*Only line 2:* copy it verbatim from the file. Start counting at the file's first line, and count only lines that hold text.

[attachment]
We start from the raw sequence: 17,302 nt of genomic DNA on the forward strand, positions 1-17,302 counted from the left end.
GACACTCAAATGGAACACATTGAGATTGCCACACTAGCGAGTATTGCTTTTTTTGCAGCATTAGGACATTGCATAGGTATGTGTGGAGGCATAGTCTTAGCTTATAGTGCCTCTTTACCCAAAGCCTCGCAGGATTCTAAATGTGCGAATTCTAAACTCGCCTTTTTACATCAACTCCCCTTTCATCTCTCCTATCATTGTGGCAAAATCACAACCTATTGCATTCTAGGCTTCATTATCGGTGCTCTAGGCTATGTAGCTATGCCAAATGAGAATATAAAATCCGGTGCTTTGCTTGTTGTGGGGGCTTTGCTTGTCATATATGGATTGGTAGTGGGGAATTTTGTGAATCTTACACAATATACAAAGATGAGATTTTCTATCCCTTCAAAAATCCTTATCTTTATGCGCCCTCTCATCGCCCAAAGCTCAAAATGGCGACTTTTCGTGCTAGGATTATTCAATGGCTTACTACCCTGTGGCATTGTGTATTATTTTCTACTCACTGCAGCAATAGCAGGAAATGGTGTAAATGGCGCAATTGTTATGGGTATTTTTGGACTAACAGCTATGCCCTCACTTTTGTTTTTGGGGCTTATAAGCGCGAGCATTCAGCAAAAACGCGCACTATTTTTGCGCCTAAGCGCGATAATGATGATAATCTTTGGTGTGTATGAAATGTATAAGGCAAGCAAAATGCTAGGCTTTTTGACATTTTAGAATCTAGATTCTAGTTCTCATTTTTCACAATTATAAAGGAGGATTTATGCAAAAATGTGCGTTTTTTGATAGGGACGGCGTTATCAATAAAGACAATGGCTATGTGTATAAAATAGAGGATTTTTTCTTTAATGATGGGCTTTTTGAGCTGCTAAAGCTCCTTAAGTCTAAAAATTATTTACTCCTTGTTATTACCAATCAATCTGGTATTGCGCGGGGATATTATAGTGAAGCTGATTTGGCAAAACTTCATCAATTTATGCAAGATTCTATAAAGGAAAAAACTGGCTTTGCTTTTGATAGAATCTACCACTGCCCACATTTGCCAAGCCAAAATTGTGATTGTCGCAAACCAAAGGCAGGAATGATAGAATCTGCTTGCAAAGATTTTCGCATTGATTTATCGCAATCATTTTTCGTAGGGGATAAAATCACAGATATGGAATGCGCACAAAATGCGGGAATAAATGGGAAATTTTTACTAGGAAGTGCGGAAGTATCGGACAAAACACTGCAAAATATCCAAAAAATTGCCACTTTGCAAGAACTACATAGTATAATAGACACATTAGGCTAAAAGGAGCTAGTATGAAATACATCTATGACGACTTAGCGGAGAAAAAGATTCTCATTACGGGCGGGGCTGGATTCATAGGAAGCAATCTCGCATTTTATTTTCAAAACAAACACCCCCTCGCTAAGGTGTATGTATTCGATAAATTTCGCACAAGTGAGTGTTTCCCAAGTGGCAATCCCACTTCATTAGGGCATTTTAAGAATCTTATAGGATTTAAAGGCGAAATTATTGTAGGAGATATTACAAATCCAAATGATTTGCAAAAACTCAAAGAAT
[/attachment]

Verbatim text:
GACACTCAAATGGAACACATTGAGATTGCCACACTAGCGAGTATTGCTTTTTTTGCAGCATTAGGACATTGCATAGGTATGTGTGGAGGCATAGTCTTAGCTTATAGTGCCTCTTTACCCAAAGCCTCGCAGGATTCTAAATGTGCGAATTCTAAACTCGCCTTTTTACATCAACTCCCCTTTCATCTCTCCTATCATTGTGGCAAAATCACAACCTATTGCATTCTAGGCTTCATTATCGGTGCTCTAGGCTATGTAGCTATGCCAAATGAGAATATAAAATCCGGTGCTTTGCTTGTTGTGGGGGCTTTGCTTGTCATATATGGATTGGTAGTGGGGAATTTTGTGAATCTTACACAATATACAAAGATGAGATTTTCTATCCCTTCAAAAATCCTTATCTTTATGCGCCCTCTCATCGCCCAAAGCTCAAAATGGCGACTTTTCGTGCTAGGATTATTCAATGGCTTACTACCCTGTGGCATTGTGTATTATTTTCTACTCACTGCAGCAATAGCAGGAAATGGTGTAAATGGCGCAATTGTTATGGGTATTTTTGGACTAACAGCTATGCCCTCACTTTTGTTTTTGGGGCTTATAAGCGCGAGCATTCAGCAAAAACGCGCACTATTTTTGCGCCTAAGCGCGATAATGATGATAATCTTTGGTGTGTATGAAATGTATAAGGCAAGCAAAATGCTAGGCTTTTTGACATTTTAGAATCTAGATTCTAGTTCTCATTTTTCACAATTATAAAGGAGGATTTATGCAAAAATGTGCGTTTTTTGATAGGGACGGCGTTATCAATAAAGACAATGGCTATGTGTATAAAATAGAGGATTTTTTCTTTAATGATGGGCTTTTTGAGCTGCTAAAGCTCCTTAAGTCTAAAAATTATTTACTCCTTGTTATTACCAATCAATCTGGTATTGCGCGGGGATATTATAGTGAAGCTGATTTGGCAAAACTTCATCAATTTATGCAAGATTCTATAAAGGAAAAAACTGGCTTTGCTTTTGATAGAATCTACCACTGCCCACATTTGCCAAGCCAAAATTGTGATTGTCGCAAACCAAAGGCAGGAATGATAGAATCTGCTTGCAAAGATTTTCGCATTGATTTATCGCAATCATTTTTCGTAGGGGATAAAATCACAGATATGGAATGCGCACAAAATGCGGGAATAAATGGGAAATTTTTACTAGGAAGTGCGGAAGTATCGGACAAAACACTGCAAAATATCCAAAAAATTGCCACTTTGCAAGAACTACATAGTATAATAGACACATTAGGCTAAAAGGAGCTAGTATGAAATACATCTATGACGACTTAGCGGAGAAAAAGATTCTCATTACGGGCGGGGCTGGATTCATAGGAAGCAATCTCGCATTTTATTTTCAAAACAAACACCCCCTCGCTAAGGTGTATGTATTCGATAAATTTCGCACAAGTGAGTGTTTCCCAAGTGGCAATCCCACTTCATTAGGGCATTTTAAGAATCTTATAGGATTTAAAGGCGAAATTATTGTAGGAGATATTACAAATCCAAATGATTTGCAAAAACTCAAAGAAT